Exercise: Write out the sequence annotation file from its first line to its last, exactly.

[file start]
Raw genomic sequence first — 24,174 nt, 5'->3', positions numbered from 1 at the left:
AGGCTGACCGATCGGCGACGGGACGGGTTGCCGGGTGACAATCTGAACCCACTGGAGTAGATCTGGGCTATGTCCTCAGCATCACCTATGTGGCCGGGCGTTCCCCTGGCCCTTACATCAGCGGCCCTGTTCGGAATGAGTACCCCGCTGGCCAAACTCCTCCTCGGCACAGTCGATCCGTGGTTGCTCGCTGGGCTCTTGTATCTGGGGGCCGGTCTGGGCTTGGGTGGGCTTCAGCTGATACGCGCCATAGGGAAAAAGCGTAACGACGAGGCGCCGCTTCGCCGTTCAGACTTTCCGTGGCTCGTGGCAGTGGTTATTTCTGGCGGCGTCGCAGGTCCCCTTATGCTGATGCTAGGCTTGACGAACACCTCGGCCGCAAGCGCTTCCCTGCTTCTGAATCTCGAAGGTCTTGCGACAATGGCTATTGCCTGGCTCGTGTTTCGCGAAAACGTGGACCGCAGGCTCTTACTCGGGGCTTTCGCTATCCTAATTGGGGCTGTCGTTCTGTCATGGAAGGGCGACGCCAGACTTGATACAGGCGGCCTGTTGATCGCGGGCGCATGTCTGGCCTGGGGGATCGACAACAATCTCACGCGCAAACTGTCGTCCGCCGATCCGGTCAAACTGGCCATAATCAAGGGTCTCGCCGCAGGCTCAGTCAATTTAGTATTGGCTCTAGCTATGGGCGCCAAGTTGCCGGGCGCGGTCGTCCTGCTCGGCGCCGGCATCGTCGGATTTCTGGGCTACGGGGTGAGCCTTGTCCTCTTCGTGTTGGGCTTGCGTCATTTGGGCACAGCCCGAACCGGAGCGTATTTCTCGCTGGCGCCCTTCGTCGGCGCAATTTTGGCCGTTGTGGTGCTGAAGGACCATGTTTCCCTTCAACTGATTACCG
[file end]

Raw genomic sequence first — 24,174 nt, 5'->3', positions numbered from 1 at the left:
AGGCTGACCGATCGGCGACGGGACGGGTTGCCGGGTGACAATCTGAACCCACTGGAGTAGATCTGGGCTATGTCCTCAGCATCACCTATGTGGCCGGGCGTTCCCCTGGCCCTTACATCAGCGGCCCTGTTCGGAATGAGTACCCCGCTGGCCAAACTCCTCCTCGGCACAGTCGATCCGTGGTTGCTCGCTGGGCTCTTGTATCTGGGGGCCGGTCTGGGCTTGGGTGGGCTTCAGCTGATACGCGCCATAGGGAAAAAGCGTAACGACGAGGCGCCGCTTCGCCGTTCAGACTTTCCGTGGCTCGTGGCAGTGGTTATTTCTGGCGGCGTCGCAGGTCCCCTTATGCTGATGCTAGGCTTGACGAACACCTCGGCCGCAAGCGCTTCCCTGCTTCTGAATCTCGAAGGTCTTGCGACAATGGCTATTGCCTGGCTCGTGTTTCGCGAAAACGTGGACCGCAGGCTCTTACTCGGGGCTTTCGCTATCCTAATTGGGGCTGTCGTTCTGTCATGGAAGGGCGACGCCAGACTTGATACAGGCGGCCTGTTGATCGCGGGCGCATGTCTGGCCTGGGGGATCGACAACAATCTCACGCGCAAACTGTCGTCCGCCGATCCGGTCAAACTGGCCATAATCAAGGGTCTCGCCGCAGGCTCAGTCAATTTAGTATTGGCTCTAGCTATGGGCGCCAAGTTGCCGGGCGCGGTCGTCCTGCTCGGCGCCGGCATCGTCGGATTTCTGGGCTACGGGGTGAGCCTTGTCCTCTTCGTGTTGGGCTTGCGTCATTTGGGCACAGCCCGAACCGGAGCGTATTTCTCGCTGGCGCCCTTCGTCGGCGCAATTTTGGCCGTTGTGGTGCTGAAGGACCATGTTTCCCTTCAACTGATTACCG